Andrew Mackinlay: To ask the Parliamentary Secretary, Department for Constitutional Affairs whether all official documents relating to Rudolf Hess are now in the public domain; and if he will make a statement. 
Mr. Leslie: A search of the National Archives' electronic catalogue provides details of records relating to the career of Rudolf Hess originating from several Government Departments and now kept at Kew. All of this material appears to be available for public consultation. Since Mr. Hess did not die until 1987, it is quite possible that more material relating to him is still held in Government Departments, in accordance with the 30-year rule and other provisions of the Public Records Acts.
Andrew Mackinlay: To ask the Parliamentary Secretary, Department for Constitutional Affairs which documents relating to the late Duke of Windsor are withheld from public inspection in the Public Records Office, broken down by category; and if he will make a statement. 
Mr. Leslie: Many public records relating to the Duke of Windsor, including some concerning his career after the Abdication in December 1936, were made available to the public for the first time on 30 January 2003. Further information about these and other records relating to the Duke kept at the National Archives can be obtained from its electronic catalogue on the internet at http://catalogue.pro.gov.uk. A search of the catalogue has not revealed any reference to the Duke's career which is not available for public consultation.
To ask the Parliamentary Secretary, Department for Constitutional Affairs whether all the documents relating to the death of the late Duke of Kent in 1942, with particular reference to
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the itinerary of his final projected journey, are now in the public domain and available for inspection; and if he will make a statement. 
Mr. Leslie: The National Archives holds some correspondence and papers relating to the Duke of Kent's fatal air crash in Caithness in August 1942, mainly among the Air Ministry records. It is not aware of any significant body of material concerning this matter in other public archives.
Andrew Mackinlay: To ask the Parliamentary Secretary, Department for Constitutional Affairs which documents referring to personalities and events relating to the conflict in Ireland between 1919 and 1923 are withheld from inspection at the Public Records Office; and if he will make a statement.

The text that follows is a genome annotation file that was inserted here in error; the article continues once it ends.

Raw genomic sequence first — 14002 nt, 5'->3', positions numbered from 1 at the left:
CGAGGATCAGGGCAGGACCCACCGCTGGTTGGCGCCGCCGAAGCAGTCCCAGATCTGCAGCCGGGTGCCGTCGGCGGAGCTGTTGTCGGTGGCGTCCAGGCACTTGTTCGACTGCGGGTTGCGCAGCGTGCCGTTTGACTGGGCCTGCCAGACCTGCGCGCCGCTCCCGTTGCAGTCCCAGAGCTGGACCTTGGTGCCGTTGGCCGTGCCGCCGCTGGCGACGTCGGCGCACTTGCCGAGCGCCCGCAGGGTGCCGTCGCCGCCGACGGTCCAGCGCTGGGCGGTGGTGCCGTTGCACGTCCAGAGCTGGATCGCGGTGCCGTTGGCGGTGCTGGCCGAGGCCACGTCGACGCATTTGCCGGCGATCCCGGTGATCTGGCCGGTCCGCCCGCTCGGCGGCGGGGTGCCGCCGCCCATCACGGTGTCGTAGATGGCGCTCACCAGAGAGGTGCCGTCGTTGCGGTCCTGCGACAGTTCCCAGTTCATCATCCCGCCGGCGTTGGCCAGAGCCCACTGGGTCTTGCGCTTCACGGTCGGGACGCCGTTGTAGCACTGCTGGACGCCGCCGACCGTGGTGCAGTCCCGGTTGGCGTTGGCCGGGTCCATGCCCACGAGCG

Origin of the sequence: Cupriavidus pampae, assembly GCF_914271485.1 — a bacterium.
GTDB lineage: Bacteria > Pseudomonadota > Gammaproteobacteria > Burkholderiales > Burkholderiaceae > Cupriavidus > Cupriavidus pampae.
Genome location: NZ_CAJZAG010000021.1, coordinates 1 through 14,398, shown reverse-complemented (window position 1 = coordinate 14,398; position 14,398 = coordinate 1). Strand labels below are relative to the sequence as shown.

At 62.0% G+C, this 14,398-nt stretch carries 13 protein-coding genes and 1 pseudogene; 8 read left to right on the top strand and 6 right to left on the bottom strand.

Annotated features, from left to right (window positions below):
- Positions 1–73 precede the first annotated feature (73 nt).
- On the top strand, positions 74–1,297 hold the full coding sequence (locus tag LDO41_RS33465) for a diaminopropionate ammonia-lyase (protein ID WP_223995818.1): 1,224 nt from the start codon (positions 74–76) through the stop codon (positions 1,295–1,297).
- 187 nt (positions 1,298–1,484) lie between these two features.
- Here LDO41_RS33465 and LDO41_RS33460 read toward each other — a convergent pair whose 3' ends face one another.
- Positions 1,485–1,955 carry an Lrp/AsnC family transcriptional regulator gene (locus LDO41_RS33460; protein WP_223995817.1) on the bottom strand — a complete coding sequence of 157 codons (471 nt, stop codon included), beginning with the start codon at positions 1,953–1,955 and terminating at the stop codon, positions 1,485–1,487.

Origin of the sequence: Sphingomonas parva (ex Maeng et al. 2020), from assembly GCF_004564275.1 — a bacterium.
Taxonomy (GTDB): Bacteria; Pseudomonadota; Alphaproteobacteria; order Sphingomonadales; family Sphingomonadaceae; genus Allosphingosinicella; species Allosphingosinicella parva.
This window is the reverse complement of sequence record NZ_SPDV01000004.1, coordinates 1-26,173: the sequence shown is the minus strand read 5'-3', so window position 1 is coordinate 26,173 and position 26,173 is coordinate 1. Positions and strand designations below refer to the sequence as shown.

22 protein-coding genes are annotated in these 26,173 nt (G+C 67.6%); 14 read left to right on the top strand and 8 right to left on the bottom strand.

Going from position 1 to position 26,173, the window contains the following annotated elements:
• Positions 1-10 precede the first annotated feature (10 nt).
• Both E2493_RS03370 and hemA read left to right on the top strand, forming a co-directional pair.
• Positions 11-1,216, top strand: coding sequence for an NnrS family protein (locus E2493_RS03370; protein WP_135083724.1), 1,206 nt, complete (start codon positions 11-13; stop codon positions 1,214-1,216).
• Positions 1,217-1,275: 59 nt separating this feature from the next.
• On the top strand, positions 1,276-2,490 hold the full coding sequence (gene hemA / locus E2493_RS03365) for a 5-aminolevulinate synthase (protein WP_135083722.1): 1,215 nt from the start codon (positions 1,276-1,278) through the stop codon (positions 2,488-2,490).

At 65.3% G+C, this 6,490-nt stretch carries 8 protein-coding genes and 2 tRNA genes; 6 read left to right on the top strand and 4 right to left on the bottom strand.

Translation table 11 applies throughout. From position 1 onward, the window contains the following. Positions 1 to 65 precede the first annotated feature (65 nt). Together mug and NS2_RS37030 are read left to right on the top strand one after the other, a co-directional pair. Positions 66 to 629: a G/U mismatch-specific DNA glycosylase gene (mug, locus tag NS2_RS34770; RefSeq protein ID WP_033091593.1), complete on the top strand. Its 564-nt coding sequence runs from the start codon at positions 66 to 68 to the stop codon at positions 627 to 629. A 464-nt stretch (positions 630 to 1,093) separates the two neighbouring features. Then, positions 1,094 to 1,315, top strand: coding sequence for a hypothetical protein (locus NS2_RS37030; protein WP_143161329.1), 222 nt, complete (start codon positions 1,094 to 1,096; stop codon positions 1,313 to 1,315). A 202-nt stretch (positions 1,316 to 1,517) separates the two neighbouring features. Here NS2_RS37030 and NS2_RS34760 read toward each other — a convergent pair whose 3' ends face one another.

Mr. Leslie: There is a considerable amount of material relating to the conflict in Ireland during this period, mainly but not exclusively among the historical records of the Cabinet Office, the War Office, the Colonial Office and the Home Office, now kept at the National Archives. It is not possible to supply a definitive answer concerning the availability of all this material without incurring disproportionate cost, but initial searches in the National Archives' electronic catalogue indicate that only a very few of the relevant files are not now open to public inspection.
Andrew Mackinlay: To ask the Parliamentary Secretary, Department for Constitutional Affairs which documents relating to the Irish plenipotentiaries who negotiated the Treaty of 1921 with the United Kingdom Government are withheld from pubic inspection in the Public Records Office; and if he will make a statement. 
Mr. Leslie: There is a full official record of the negotiations between the British Government and the Irish plenipotentiaries, which resulted in the Treaty of 6 December 1921, among the Cabinet Office records now kept at the National Archives, in particular series CAB 21, CAB 24, CAB 27 and CAB 43. These records are open for public consultation.
Andrew Mackinlay: To ask the Parliamentary Secretary, Department for Constitutional Affairs which documents that relate to Anthony Blunt are withheld from public inspection in the Public Record Office, broken down by category; and if he will make a statement. 
An initial search of the electronic catalogue relating to public records kept by the National Archives does not reveal any records relating to Anthony Blunt which are not open to public inspection. However, since he remained a prominent public figure until his death in 1983, it is quite possible that some material relating to him held by Government Departments has yet to be transferred to the National Archives, in accordance with the 30-year rule and other provisions of the Public Records Acts.